Being a middle-aged junior

Tomas Forsman
Jan 5 · 3 min read

I thought I’d share my experience of being an unemployed junior programmer at the age of 40. It’s not a very inspirational tale, but perhaps it is one some can relate to.

I started programming 34 years ago, at the age of 6. Writing code has been part of my life in different ways throughout my life. 18 years ago I worked as a web developer, building advanced systems in ASP, but being a person with ADHD and a mind that couldn’t rest while there were problems to be solved I started working 16 hour days and 7 day weeks and it wasn’t long until I found myself faceplanting that famous wall. It happened because I had forsaken most social contacts in the pursuit of becoming rich and successful. I was on the right track to succeeding, bringing in more money each month than I’ve done in any 6 month period since, and yet I crashed. I ended up laying in bed for three weeks, only leaving it to care for the most basic of needs. Then one day I woke up and made one of the most important decisions of my life, I stopped caring about money, prestige and what I at that point viewed as being successful.

During the next 16 years I shifted focus and focused on work in areas that included human interaction. I’ve worked in education, both as a student assistant, teacher, and lecturer. I’ve spent years as a computer game journalist and e-sport event manager. I’ve lead projects for unemployed youth, projects exploring art in 3D worlds and other equally unrelated areas. I drove an ice cream truck for a year, I worked in a home for people with Autism, I had my own marketing company and I’ve started two non-profit organizations. I have done a lot of things and during all this time I’ve been an unemployed programmer.

Now I’m 40 years old and I’ve decided I want to get back to doing what my brain is built to do, program. I figured that the market is screaming for coders and I’ve been coding all my life so I should be able to get back into it without much hassle but with no formal education in programming and no current work experience in programming I find myself being a 40-year-old junior and that is not the greatest selling point. After a year of struggling with catching up with the market and almost getting a job several times I find myself doubting. I doubt my skills, I doubt my capability, I doubt my worth and I struggle to keep writing code.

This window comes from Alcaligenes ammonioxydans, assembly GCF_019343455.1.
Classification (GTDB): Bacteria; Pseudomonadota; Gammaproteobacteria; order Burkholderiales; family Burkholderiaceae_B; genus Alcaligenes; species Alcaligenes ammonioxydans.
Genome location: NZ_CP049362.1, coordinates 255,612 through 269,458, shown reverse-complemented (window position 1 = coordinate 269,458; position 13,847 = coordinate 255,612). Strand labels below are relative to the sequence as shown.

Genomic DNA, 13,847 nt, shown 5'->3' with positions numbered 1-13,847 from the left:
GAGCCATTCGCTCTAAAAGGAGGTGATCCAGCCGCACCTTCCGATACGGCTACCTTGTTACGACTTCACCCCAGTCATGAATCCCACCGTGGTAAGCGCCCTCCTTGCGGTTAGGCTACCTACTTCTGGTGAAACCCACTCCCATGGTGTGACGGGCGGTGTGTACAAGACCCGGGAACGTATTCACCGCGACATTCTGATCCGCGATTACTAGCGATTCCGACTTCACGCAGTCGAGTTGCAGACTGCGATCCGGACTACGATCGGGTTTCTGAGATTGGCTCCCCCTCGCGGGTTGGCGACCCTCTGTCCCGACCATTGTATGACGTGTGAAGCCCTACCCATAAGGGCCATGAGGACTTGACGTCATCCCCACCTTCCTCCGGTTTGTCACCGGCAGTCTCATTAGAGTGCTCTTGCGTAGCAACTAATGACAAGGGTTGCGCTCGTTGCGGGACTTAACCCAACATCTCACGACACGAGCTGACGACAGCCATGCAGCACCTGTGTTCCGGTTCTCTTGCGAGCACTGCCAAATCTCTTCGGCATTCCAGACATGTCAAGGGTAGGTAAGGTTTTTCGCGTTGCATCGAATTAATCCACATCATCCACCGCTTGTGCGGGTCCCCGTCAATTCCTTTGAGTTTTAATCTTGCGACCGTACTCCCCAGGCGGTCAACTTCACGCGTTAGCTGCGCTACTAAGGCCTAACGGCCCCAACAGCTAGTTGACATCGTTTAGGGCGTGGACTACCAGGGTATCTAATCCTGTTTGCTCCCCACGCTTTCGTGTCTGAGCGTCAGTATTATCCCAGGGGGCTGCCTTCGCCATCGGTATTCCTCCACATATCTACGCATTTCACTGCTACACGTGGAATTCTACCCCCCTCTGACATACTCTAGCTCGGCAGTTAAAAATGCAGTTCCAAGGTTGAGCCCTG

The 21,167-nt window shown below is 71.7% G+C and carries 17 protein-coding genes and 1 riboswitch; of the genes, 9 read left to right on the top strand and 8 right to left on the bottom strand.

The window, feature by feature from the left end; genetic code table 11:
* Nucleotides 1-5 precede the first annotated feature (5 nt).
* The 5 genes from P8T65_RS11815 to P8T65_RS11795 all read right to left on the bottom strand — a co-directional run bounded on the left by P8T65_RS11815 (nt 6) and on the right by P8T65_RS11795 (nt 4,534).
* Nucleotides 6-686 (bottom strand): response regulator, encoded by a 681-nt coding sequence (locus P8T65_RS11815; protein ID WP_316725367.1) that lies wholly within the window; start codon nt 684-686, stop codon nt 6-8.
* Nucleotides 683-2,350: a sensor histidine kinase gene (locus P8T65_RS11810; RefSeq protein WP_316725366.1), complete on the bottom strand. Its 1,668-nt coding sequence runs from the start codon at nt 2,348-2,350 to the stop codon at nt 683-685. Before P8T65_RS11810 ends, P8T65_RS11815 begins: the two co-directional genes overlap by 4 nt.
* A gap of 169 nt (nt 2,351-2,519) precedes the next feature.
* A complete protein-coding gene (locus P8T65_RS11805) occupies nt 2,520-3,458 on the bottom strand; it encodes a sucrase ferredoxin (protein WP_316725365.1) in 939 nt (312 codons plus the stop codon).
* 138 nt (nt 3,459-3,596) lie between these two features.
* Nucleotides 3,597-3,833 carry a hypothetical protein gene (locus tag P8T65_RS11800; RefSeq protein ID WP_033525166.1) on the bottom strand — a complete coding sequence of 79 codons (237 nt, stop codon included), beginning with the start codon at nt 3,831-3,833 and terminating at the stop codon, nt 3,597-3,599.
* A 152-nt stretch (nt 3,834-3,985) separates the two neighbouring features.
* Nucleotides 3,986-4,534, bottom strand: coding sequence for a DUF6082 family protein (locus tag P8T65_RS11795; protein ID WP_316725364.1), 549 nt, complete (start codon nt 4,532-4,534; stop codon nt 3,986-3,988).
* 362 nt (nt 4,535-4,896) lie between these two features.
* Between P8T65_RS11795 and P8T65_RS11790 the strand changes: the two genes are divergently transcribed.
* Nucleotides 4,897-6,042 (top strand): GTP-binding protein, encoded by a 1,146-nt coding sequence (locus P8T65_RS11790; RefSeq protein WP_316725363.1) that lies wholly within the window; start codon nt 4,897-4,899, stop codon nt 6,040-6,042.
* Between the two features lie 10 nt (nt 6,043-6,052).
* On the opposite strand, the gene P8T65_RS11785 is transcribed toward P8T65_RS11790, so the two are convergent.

Most of the jobs out there aren’t for companies that need you but for staffing companies, and they are looking for a product that is easy to sell and a newly graduated 22-year-old is more attractive than a 40-year-old with varied work experience.

I’m afraid this piece doesn’t have an inspiring conclusion or a pearl of deeper wisdom to impart on you. I hope that I soon will be able to write that article though, the article that tells you that perseverance wins, that it’s worth sticking to your dream, that if I can make it, so can you. Now I’m going to open Unity and Visual Studio, code for a few hours, spend time with my wife and kids that is the reason I’m not afraid of hitting that wall anymore and tomorrow I’ll send out another batch of job applications.